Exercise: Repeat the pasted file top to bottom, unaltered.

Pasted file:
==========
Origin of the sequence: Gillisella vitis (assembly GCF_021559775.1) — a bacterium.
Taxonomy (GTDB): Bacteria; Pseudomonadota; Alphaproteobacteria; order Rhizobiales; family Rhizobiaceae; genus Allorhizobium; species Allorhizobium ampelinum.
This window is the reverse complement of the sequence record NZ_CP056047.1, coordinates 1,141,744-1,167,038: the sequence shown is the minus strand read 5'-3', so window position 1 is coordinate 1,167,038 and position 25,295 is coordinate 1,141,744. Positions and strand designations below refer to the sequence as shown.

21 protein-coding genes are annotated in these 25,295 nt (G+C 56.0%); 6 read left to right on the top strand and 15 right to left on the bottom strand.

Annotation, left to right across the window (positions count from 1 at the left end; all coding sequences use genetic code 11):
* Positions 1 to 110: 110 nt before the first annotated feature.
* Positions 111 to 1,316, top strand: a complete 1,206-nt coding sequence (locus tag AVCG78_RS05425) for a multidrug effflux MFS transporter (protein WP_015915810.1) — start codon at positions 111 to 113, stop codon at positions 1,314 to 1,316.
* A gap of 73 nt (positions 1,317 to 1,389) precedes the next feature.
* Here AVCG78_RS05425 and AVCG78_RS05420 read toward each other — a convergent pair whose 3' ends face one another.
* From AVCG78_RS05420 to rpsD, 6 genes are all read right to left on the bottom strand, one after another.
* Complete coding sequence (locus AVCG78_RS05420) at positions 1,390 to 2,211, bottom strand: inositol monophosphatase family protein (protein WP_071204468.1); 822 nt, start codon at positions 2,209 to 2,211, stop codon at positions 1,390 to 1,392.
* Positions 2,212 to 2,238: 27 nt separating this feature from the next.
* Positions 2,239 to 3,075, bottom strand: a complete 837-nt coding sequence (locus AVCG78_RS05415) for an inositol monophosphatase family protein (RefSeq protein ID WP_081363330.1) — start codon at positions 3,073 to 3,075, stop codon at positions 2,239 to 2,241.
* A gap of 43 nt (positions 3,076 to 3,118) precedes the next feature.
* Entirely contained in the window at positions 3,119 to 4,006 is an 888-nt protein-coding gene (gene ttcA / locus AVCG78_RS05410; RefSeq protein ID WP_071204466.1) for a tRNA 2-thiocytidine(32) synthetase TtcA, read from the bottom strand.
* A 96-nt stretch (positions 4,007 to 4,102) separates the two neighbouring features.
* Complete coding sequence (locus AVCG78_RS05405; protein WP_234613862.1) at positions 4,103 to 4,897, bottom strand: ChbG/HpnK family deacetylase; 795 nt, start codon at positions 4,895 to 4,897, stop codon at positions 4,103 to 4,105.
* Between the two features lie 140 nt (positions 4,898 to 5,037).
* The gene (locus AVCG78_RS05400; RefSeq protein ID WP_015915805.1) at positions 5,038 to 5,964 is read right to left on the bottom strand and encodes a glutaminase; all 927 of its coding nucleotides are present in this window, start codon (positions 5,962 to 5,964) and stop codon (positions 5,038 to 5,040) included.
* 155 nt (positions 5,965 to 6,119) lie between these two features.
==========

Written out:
Origin of the sequence: Gillisella vitis (assembly GCF_021559775.1) — a bacterium.
Taxonomy (GTDB): Bacteria; Pseudomonadota; Alphaproteobacteria; order Rhizobiales; family Rhizobiaceae; genus Allorhizobium; species Allorhizobium ampelinum.
This window is the reverse complement of the sequence record NZ_CP056047.1, coordinates 1,141,744-1,167,038: the sequence shown is the minus strand read 5'-3', so window position 1 is coordinate 1,167,038 and position 25,295 is coordinate 1,141,744. Positions and strand designations below refer to the sequence as shown.

21 protein-coding genes are annotated in these 25,295 nt (G+C 56.0%); 6 read left to right on the top strand and 15 right to left on the bottom strand.

Annotation, left to right across the window (positions count from 1 at the left end; all coding sequences use genetic code 11):
* Positions 1 to 110: 110 nt before the first annotated feature.
* Positions 111 to 1,316, top strand: a complete 1,206-nt coding sequence (locus tag AVCG78_RS05425) for a multidrug effflux MFS transporter (protein WP_015915810.1) — start codon at positions 111 to 113, stop codon at positions 1,314 to 1,316.
* A gap of 73 nt (positions 1,317 to 1,389) precedes the next feature.
* Here AVCG78_RS05425 and AVCG78_RS05420 read toward each other — a convergent pair whose 3' ends face one another.
* From AVCG78_RS05420 to rpsD, 6 genes are all read right to left on the bottom strand, one after another.
* Complete coding sequence (locus AVCG78_RS05420) at positions 1,390 to 2,211, bottom strand: inositol monophosphatase family protein (protein WP_071204468.1); 822 nt, start codon at positions 2,209 to 2,211, stop codon at positions 1,390 to 1,392.
* Positions 2,212 to 2,238: 27 nt separating this feature from the next.
* Positions 2,239 to 3,075, bottom strand: a complete 837-nt coding sequence (locus AVCG78_RS05415) for an inositol monophosphatase family protein (RefSeq protein ID WP_081363330.1) — start codon at positions 3,073 to 3,075, stop codon at positions 2,239 to 2,241.
* A gap of 43 nt (positions 3,076 to 3,118) precedes the next feature.
* Entirely contained in the window at positions 3,119 to 4,006 is an 888-nt protein-coding gene (gene ttcA / locus AVCG78_RS05410; RefSeq protein ID WP_071204466.1) for a tRNA 2-thiocytidine(32) synthetase TtcA, read from the bottom strand.
* A 96-nt stretch (positions 4,007 to 4,102) separates the two neighbouring features.
* Complete coding sequence (locus AVCG78_RS05405; protein WP_234613862.1) at positions 4,103 to 4,897, bottom strand: ChbG/HpnK family deacetylase; 795 nt, start codon at positions 4,895 to 4,897, stop codon at positions 4,103 to 4,105.
* Between the two features lie 140 nt (positions 4,898 to 5,037).
* The gene (locus AVCG78_RS05400; RefSeq protein ID WP_015915805.1) at positions 5,038 to 5,964 is read right to left on the bottom strand and encodes a glutaminase; all 927 of its coding nucleotides are present in this window, start codon (positions 5,962 to 5,964) and stop codon (positions 5,038 to 5,040) included.
* 155 nt (positions 5,965 to 6,119) lie between these two features.